Many Connecticut towns and cities, including Hartford and East Hartford, in recent years were among hundreds of applicants that tried to lure e-commerce giant Amazon to build its second headquarters in the state.
But despite recruitment efforts from former Gov. Dannel P. Malloy and predecessor Gov. Ned Lamont, the state was not named on a short list of cities the internet retailer was considering for its $2.5 billion headquarters before northern Virginia was named the victor in the Amazon “HQ2” sweepstakes.
However, as Amazon continues its domination as the world’s largest retailer, the Seattle-based company has made major investments across the Northeast, including in Connecticut, where it launched several distribution sites this year.
An analysis of the e-commerce juggernaut’s presence in Connecticut shows that it currently occupies more than 3 million square feet in Windsor, North Haven, Cromwell, Stratford, Wallingford, Bristol, Enfield, Trumbull, Orange and at Bradley International Airport in Windsor Locks. It also plans to occupy another 1-plus million square feet at facilities in Windsor, Wallingford and Danbury in the next year.
Already employing thousands of workers in Connecticut, area real estate brokers say the company is eyeing additional locations in the eastern and western regions of the state as the coronavirus pandemic has accelerated the e-commerce boom.
Meanwhile, Amazon, which did not respond to requests for comment, is reportedly in talks with America’s largest mall owner to convert former or current J.C. Penney and Sears stores into distribution hubs to deliver packages.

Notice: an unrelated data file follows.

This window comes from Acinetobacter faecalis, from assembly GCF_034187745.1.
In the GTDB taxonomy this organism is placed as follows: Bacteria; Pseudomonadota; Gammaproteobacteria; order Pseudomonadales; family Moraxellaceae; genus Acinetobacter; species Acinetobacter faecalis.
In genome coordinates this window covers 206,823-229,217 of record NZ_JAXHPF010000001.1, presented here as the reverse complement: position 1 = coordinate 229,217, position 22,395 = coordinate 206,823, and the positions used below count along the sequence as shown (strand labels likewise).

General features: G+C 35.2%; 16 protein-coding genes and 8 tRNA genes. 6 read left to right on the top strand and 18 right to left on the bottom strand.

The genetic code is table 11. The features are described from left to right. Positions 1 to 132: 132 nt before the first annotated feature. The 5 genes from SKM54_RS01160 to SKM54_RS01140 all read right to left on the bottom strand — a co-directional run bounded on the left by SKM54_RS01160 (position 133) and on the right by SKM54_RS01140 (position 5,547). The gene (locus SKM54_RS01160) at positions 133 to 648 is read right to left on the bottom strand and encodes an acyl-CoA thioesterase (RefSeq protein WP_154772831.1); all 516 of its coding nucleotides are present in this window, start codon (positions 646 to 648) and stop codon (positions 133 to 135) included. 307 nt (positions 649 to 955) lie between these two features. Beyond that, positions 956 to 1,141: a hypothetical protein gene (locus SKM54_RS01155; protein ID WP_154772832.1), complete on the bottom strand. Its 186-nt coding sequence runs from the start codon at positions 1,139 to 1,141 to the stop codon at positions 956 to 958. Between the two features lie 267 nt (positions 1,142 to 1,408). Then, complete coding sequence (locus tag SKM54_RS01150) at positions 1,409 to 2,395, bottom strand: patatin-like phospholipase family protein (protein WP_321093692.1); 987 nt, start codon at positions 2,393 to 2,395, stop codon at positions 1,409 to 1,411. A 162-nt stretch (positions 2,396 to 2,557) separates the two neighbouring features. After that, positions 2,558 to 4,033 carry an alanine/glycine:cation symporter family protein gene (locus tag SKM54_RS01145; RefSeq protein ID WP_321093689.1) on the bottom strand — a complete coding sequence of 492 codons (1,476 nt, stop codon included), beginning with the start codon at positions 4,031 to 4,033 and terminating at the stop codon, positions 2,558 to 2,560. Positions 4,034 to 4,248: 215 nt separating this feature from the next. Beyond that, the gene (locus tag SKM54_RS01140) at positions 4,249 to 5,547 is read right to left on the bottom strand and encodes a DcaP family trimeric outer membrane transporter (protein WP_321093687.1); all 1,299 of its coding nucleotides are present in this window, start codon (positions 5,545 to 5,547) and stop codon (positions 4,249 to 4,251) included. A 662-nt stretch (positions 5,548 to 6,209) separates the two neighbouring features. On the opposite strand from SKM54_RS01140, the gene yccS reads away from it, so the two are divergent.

Brokers say the deal could make sense for both Amazon and mall operator Simon Property Group as the e-commerce landscape shifts and many brick-and-mortar stores close their doors for good.
“I think to take over these malls is a great use of those buildings,” said Nicholas Morizio, Hartford president for property broker Colliers International. “That’s a great need.”
Amazon, recently announcing the debut of its new 403,000-square-foot, large-item fulfillment center in Cromwell, said it’s invested more than $2.1 billion in Connecticut over the last decade in real estate, cloud infrastructure and compensation for 8,500 full- and part-time employees. The company also estimated that its investments have contributed at least $600 million to the state’s economy during that period.
Photo | Contributed
An Amazon employee in the company’s existing Windsor fulfillment center at 200 Old Iron Ore Road. The company plans to open a second distribution facility in Windsor on Kennedy Road by year-end 2021.
Brick-and-mortar retail impact
Connecticut has steadily become a major landing spot for several new Amazon fulfillment and delivery stations because it’s centrally located in New England and has significantly cheaper rent prices compared to the nearby New York and Boston markets, according to brokers and economic development officials.
Amazon recently said its growing presence helps speed up delivery times for both customers and the more than 17,500 independent authors and small- and medium-size businesses in Connecticut that sell on the company’s website.
But some have expressed concern that Amazon’s growing presence in the state, in addition to the continuing growth of online shopping, could stifle brick-and-mortar retail activity.
Others, however, believe those fears are misguided.